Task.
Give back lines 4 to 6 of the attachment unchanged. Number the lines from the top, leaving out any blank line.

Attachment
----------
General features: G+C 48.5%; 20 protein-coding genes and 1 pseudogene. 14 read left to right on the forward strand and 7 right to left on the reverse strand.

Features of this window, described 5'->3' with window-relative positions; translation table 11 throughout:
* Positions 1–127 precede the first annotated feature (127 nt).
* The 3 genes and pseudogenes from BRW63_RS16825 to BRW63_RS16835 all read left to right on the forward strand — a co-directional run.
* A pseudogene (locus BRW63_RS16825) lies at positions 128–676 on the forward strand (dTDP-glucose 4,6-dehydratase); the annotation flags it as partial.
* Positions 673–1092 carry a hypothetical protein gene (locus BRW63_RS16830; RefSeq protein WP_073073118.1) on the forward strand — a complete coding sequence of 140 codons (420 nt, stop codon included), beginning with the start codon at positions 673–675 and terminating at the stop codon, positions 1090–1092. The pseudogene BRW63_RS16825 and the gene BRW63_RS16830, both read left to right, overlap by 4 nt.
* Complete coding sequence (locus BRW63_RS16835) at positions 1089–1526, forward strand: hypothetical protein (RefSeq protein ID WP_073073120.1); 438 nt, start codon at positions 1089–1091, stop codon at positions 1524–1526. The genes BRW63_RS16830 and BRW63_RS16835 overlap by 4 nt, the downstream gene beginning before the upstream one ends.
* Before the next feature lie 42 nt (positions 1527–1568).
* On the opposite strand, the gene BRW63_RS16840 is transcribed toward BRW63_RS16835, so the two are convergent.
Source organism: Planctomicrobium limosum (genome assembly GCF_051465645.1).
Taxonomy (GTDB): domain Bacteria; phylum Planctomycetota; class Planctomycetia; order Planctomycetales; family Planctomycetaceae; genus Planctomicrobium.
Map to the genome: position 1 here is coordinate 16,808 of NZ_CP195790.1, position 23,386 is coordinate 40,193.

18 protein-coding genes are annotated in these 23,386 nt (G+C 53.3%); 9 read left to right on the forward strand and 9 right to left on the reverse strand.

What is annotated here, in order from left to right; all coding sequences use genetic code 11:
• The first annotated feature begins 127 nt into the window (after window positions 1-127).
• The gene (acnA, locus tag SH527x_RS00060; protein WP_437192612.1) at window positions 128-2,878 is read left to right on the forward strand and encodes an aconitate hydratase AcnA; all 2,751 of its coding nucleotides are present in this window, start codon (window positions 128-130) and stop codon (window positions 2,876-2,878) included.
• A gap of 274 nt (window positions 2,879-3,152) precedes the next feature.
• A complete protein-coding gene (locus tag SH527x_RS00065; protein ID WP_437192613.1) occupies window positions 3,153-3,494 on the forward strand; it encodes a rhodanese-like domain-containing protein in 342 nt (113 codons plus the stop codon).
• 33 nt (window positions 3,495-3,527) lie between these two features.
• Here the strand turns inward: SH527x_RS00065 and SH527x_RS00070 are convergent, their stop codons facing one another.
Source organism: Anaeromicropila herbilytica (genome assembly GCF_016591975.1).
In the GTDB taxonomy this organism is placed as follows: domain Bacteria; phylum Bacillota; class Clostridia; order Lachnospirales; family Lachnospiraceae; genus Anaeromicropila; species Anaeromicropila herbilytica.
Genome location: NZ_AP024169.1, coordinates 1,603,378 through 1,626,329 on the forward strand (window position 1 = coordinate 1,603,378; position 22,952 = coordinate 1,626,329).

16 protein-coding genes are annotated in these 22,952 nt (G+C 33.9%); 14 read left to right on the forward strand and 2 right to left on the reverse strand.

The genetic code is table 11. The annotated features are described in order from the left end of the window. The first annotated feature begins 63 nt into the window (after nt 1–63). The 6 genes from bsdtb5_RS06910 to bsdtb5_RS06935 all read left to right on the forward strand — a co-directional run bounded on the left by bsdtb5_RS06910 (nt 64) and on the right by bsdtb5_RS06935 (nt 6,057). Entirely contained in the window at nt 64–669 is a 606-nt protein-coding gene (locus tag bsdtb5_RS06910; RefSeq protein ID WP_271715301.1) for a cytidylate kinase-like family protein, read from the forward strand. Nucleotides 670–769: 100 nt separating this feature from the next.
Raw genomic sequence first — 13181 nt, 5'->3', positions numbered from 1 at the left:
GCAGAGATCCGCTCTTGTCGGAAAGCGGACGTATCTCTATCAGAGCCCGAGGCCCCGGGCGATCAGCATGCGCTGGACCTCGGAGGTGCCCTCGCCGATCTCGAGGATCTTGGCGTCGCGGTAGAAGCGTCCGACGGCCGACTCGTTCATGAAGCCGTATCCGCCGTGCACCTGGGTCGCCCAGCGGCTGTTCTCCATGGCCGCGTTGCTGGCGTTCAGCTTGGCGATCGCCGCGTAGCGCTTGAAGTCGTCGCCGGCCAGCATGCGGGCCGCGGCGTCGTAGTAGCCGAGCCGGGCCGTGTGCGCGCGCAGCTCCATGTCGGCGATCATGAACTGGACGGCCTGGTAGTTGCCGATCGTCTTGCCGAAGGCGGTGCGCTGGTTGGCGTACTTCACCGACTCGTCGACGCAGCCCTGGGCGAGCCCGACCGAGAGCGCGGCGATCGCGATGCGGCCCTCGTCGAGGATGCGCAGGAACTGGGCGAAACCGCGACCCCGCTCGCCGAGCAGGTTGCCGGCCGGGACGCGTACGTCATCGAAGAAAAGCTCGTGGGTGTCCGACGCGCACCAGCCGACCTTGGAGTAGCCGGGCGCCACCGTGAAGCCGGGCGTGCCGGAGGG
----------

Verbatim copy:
* The 3 genes and pseudogenes from BRW63_RS16825 to BRW63_RS16835 all read left to right on the forward strand — a co-directional run.
* A pseudogene (locus BRW63_RS16825) lies at positions 128–676 on the forward strand (dTDP-glucose 4,6-dehydratase); the annotation flags it as partial.
* Positions 673–1092 carry a hypothetical protein gene (locus BRW63_RS16830; RefSeq protein WP_073073118.1) on the forward strand — a complete coding sequence of 140 codons (420 nt, stop codon included), beginning with the start codon at positions 673–675 and terminating at the stop codon, positions 1090–1092. The pseudogene BRW63_RS16825 and the gene BRW63_RS16830, both read left to right, overlap by 4 nt.